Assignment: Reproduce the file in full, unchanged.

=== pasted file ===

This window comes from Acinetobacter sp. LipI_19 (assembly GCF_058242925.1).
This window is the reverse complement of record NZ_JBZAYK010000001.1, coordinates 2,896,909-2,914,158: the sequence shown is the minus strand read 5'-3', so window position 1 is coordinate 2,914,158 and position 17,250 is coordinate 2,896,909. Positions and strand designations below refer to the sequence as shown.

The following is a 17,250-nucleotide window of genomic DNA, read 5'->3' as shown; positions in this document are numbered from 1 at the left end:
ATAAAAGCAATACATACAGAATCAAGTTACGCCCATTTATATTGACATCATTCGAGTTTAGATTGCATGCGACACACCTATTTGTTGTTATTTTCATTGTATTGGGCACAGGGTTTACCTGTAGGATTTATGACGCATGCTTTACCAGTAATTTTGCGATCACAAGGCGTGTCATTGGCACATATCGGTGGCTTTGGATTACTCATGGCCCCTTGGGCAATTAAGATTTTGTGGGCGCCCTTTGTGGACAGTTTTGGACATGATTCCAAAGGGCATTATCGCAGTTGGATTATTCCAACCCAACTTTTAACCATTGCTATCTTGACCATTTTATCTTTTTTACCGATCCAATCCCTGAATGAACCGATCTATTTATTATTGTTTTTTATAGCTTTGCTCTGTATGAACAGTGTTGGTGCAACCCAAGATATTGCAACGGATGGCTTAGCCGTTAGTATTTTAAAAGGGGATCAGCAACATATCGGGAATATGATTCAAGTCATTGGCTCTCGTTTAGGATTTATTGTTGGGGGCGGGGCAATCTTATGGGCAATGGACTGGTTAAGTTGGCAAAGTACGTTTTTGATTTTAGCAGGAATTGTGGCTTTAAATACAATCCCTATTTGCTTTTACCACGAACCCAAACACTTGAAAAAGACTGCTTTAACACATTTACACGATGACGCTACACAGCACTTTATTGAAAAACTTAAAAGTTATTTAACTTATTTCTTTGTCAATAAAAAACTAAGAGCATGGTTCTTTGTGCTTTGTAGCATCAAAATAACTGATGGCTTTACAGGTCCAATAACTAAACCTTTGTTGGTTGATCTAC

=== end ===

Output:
This window comes from Acinetobacter sp. LipI_19 (assembly GCF_058242925.1).
This window is the reverse complement of record NZ_JBZAYK010000001.1, coordinates 2,896,909-2,914,158: the sequence shown is the minus strand read 5'-3', so window position 1 is coordinate 2,914,158 and position 17,250 is coordinate 2,896,909. Positions and strand designations below refer to the sequence as shown.

The following is a 17,250-nucleotide window of genomic DNA, read 5'->3' as shown; positions in this document are numbered from 1 at the left end:
ATAAAAGCAATACATACAGAATCAAGTTACGCCCATTTATATTGACATCATTCGAGTTTAGATTGCATGCGACACACCTATTTGTTGTTATTTTCATTGTATTGGGCACAGGGTTTACCTGTAGGATTTATGACGCATGCTTTACCAGTAATTTTGCGATCACAAGGCGTGTCATTGGCACATATCGGTGGCTTTGGATTACTCATGGCCCCTTGGGCAATTAAGATTTTGTGGGCGCCCTTTGTGGACAGTTTTGGACATGATTCCAAAGGGCATTATCGCAGTTGGATTATTCCAACCCAACTTTTAACCATTGCTATCTTGACCATTTTATCTTTTTTACCGATCCAATCCCTGAATGAACCGATCTATTTATTATTGTTTTTTATAGCTTTGCTCTGTATGAACAGTGTTGGTGCAACCCAAGATATTGCAACGGATGGCTTAGCCGTTAGTATTTTAAAAGGGGATCAGCAACATATCGGGAATATGATTCAAGTCATTGGCTCTCGTTTAGGATTTATTGTTGGGGGCGGGGCAATCTTATGGGCAATGGACTGGTTAAGTTGGCAAAGTACGTTTTTGATTTTAGCAGGAATTGTGGCTTTAAATACAATCCCTATTTGCTTTTACCACGAACCCAAACACTTGAAAAAGACTGCTTTAACACATTTACACGATGACGCTACACAGCACTTTATTGAAAAACTTAAAAGTTATTTAACTTATTTCTTTGTCAATAAAAAACTAAGAGCATGGTTCTTTGTGCTTTGTAGCATCAAAATAACTGATGGCTTTACAGGTCCAATAACTAAACCTTTGTTGGTTGATCTAC